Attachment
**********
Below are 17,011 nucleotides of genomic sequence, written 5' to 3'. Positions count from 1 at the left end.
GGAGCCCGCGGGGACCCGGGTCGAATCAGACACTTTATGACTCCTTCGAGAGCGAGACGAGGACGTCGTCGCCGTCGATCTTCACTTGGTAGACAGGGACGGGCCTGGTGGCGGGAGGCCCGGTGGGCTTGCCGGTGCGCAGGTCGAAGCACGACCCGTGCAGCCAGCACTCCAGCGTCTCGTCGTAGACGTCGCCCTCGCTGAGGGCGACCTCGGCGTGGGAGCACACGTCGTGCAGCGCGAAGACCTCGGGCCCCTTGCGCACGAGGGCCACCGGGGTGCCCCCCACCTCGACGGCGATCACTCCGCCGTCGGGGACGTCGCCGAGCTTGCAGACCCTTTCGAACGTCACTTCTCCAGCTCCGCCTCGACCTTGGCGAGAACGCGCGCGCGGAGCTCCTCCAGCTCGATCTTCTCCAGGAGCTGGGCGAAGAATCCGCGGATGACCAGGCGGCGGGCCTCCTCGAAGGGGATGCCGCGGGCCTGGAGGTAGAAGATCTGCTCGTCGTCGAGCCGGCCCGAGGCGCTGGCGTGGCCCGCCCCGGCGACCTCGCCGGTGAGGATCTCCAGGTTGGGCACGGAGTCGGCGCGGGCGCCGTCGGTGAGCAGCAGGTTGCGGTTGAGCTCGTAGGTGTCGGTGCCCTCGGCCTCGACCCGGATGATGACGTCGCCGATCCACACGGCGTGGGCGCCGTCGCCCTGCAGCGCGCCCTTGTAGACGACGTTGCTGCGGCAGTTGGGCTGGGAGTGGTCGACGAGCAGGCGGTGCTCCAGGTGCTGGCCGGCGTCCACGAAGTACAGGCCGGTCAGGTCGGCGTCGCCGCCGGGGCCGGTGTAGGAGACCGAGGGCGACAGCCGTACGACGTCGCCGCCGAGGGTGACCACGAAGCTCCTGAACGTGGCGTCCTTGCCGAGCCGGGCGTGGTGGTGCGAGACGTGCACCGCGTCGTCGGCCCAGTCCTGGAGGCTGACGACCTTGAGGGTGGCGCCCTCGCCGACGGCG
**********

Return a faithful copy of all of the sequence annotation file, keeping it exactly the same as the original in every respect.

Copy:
Below are 17,011 nucleotides of genomic sequence, written 5' to 3'. Positions count from 1 at the left end.
GGAGCCCGCGGGGACCCGGGTCGAATCAGACACTTTATGACTCCTTCGAGAGCGAGACGAGGACGTCGTCGCCGTCGATCTTCACTTGGTAGACAGGGACGGGCCTGGTGGCGGGAGGCCCGGTGGGCTTGCCGGTGCGCAGGTCGAAGCACGACCCGTGCAGCCAGCACTCCAGCGTCTCGTCGTAGACGTCGCCCTCGCTGAGGGCGACCTCGGCGTGGGAGCACACGTCGTGCAGCGCGAAGACCTCGGGCCCCTTGCGCACGAGGGCCACCGGGGTGCCCCCCACCTCGACGGCGATCACTCCGCCGTCGGGGACGTCGCCGAGCTTGCAGACCCTTTCGAACGTCACTTCTCCAGCTCCGCCTCGACCTTGGCGAGAACGCGCGCGCGGAGCTCCTCCAGCTCGATCTTCTCCAGGAGCTGGGCGAAGAATCCGCGGATGACCAGGCGGCGGGCCTCCTCGAAGGGGATGCCGCGGGCCTGGAGGTAGAAGATCTGCTCGTCGTCGAGCCGGCCCGAGGCGCTGGCGTGGCCCGCCCCGGCGACCTCGCCGGTGAGGATCTCCAGGTTGGGCACGGAGTCGGCGCGGGCGCCGTCGGTGAGCAGCAGGTTGCGGTTGAGCTCGTAGGTGTCGGTGCCCTCGGCCTCGACCCGGATGATGACGTCGCCGATCCACACGGCGTGGGCGCCGTCGCCCTGCAGCGCGCCCTTGTAGACGACGTTGCTGCGGCAGTTGGGCTGGGAGTGGTCGACGAGCAGGCGGTGCTCCAGGTGCTGGCCGGCGTCCACGAAGTACAGGCCGGTCAGGTCGGCGTCGCCGCCGGGGCCGGTGTAGGAGACCGAGGGCGACAGCCGTACGACGTCGCCGCCGAGGGTGACCACGAAGCTCCTGAACGTGGCGTCCTTGCCGAGCCGGGCGTGGTGGTGCGAGACGTGCACCGCGTCGTCGGCCCAGTCCTGGAGGCTGACGACCTTGAGGGTGGCGCCCTCGCCGACGGCG